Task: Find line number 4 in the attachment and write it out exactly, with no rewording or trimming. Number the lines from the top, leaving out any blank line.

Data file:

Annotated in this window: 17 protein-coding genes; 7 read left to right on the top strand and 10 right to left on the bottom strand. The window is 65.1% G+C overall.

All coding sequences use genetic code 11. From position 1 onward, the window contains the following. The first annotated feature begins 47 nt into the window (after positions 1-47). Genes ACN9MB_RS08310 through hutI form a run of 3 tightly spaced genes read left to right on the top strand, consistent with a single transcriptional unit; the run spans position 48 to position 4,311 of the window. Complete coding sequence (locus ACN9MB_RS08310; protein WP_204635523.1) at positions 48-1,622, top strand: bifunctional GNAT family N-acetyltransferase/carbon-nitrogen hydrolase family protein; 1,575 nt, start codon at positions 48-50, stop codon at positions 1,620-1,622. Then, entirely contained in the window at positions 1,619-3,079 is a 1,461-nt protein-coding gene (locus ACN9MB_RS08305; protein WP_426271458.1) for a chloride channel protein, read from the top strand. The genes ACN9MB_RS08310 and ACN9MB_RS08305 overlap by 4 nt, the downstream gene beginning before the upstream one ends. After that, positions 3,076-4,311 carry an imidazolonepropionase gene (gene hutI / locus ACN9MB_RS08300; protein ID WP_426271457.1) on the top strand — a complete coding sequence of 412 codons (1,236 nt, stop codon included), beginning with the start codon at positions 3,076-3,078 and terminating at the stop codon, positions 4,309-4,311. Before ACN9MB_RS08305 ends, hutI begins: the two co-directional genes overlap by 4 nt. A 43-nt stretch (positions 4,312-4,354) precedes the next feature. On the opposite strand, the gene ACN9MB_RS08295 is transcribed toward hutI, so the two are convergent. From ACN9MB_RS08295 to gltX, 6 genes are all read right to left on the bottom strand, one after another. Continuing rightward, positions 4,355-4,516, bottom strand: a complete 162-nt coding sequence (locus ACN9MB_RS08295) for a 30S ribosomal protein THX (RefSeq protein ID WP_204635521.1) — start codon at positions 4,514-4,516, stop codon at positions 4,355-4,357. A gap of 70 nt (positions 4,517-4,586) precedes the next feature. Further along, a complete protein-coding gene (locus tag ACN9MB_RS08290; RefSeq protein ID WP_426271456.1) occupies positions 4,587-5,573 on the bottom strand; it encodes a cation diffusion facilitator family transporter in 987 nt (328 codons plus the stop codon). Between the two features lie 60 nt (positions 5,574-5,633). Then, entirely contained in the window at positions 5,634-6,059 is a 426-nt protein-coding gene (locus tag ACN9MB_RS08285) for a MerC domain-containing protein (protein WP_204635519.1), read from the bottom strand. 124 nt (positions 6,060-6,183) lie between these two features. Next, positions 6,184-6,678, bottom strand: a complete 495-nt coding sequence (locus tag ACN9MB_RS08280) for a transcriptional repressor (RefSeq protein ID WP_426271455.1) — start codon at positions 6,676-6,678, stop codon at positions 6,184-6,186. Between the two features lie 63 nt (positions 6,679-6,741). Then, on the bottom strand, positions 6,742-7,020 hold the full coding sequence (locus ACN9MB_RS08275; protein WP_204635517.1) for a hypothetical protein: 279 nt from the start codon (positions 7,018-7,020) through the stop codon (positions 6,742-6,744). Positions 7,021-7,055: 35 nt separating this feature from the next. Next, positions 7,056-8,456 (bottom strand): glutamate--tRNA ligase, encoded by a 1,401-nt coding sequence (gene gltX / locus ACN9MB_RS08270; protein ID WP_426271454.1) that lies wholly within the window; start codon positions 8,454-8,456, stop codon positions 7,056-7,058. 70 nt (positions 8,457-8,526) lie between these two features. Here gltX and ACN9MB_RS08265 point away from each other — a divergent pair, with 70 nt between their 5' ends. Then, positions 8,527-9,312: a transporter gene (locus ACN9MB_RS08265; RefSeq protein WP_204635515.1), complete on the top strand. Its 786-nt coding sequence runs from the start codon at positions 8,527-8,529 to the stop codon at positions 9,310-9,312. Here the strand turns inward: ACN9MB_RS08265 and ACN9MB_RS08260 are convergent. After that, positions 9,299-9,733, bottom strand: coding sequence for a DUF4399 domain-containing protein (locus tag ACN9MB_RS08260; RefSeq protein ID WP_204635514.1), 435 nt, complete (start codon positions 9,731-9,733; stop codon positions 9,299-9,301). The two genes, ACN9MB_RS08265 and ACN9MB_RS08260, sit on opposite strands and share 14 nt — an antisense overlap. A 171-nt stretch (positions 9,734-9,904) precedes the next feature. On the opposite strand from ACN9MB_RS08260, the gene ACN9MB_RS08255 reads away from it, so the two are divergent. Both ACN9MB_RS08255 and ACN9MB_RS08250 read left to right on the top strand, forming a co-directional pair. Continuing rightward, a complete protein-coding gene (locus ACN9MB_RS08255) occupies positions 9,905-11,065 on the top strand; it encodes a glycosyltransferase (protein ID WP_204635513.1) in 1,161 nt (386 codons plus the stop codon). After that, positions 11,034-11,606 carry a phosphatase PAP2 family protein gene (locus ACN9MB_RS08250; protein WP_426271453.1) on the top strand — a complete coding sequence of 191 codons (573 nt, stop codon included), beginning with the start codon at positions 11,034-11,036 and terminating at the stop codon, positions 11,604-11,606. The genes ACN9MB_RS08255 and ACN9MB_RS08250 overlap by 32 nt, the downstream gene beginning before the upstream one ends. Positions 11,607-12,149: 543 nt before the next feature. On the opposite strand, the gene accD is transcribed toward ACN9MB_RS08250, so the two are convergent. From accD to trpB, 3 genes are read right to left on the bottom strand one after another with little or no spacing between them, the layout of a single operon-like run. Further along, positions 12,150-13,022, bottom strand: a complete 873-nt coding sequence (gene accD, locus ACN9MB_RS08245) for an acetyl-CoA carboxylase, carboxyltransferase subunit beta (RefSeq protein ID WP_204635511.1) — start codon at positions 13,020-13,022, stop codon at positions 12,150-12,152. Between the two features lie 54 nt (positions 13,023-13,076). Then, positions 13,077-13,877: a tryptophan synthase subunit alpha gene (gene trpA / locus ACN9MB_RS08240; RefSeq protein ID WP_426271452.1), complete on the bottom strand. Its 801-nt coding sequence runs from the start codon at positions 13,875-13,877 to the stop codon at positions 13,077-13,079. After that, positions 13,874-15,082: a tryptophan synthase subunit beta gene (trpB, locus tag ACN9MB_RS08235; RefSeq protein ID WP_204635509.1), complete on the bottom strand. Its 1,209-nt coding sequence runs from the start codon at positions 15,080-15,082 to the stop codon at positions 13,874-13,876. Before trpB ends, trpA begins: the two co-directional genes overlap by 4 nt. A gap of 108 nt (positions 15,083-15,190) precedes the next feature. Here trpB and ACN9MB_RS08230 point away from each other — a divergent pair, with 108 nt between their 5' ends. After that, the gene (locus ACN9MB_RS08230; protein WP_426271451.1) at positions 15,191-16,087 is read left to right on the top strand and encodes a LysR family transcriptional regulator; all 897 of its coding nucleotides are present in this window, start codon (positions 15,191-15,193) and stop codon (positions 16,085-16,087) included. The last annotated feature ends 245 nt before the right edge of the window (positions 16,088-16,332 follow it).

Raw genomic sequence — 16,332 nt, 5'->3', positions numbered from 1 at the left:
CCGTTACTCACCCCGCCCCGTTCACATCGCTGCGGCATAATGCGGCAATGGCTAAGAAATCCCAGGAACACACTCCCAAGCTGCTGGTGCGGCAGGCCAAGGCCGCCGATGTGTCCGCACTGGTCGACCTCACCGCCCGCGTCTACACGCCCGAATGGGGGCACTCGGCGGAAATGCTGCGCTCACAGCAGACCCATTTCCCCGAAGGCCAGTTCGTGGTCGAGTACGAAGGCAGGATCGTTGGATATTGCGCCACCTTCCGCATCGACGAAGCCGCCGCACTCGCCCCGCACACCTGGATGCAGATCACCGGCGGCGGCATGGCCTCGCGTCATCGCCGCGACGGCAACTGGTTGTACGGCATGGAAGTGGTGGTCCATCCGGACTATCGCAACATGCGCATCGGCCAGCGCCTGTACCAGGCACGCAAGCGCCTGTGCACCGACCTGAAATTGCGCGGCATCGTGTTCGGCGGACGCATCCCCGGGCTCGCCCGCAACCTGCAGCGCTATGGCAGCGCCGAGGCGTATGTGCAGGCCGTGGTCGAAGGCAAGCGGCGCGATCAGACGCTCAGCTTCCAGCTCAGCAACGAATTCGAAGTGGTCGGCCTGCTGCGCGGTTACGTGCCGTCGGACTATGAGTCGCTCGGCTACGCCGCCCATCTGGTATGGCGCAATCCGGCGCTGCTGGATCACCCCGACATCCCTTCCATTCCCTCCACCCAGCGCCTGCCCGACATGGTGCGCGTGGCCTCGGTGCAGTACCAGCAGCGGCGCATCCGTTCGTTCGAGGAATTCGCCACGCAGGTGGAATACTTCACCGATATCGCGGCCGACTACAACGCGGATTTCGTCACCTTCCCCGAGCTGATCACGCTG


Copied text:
CCGTTACTCACCCCGCCCCGTTCACATCGCTGCGGCATAATGCGGCAATGGCTAAGAAATCCCAGGAACACACTCCCAAGCTGCTGGTGCGGCAGGCCAAGGCCGCCGATGTGTCCGCACTGGTCGACCTCACCGCCCGCGTCTACACGCCCGAATGGGGGCACTCGGCGGAAATGCTGCGCTCACAGCAGACCCATTTCCCCGAAGGCCAGTTCGTGGTCGAGTACGAAGGCAGGATCGTTGGATATTGCGCCACCTTCCGCATCGACGAAGCCGCCGCACTCGCCCCGCACACCTGGATGCAGATCACCGGCGGCGGCATGGCCTCGCGTCATCGCCGCGACGGCAACTGGTTGTACGGCATGGAAGTGGTGGTCCATCCGGACTATCGCAACATGCGCATCGGCCAGCGCCTGTACCAGGCACGCAAGCGCCTGTGCACCGACCTGAAATTGCGCGGCATCGTGTTCGGCGGACGCATCCCCGGGCTCGCCCGCAACCTGCAGCGCTATGGCAGCGCCGAGGCGTATGTGCAGGCCGTGGTCGAAGGCAAGCGGCGCGATCAGACGCTCAGCTTCCAGCTCAGCAACGAATTCGAAGTGGTCGGCCTGCTGCGCGGTTACGTGCCGTCGGACTATGAGTCGCTCGGCTACGCCGCCCATCTGGTATGGCGCAATCCGGCGCTGCTGGATCACCCCGACATCCCTTCCATTCCCTCCACCCAGCGCCTGCCCGACATGGTGCGCGTGGCCTCGGTGCAGTACCAGCAGCGGCGCATCCGTTCGTTCGAGGAATTCGCCACGCAGGTGGAATACTTCACCGATATCGCGGCCGACTACAACGCGGATTTCGTCACCTTCCCCGAGCTGATCACGCTG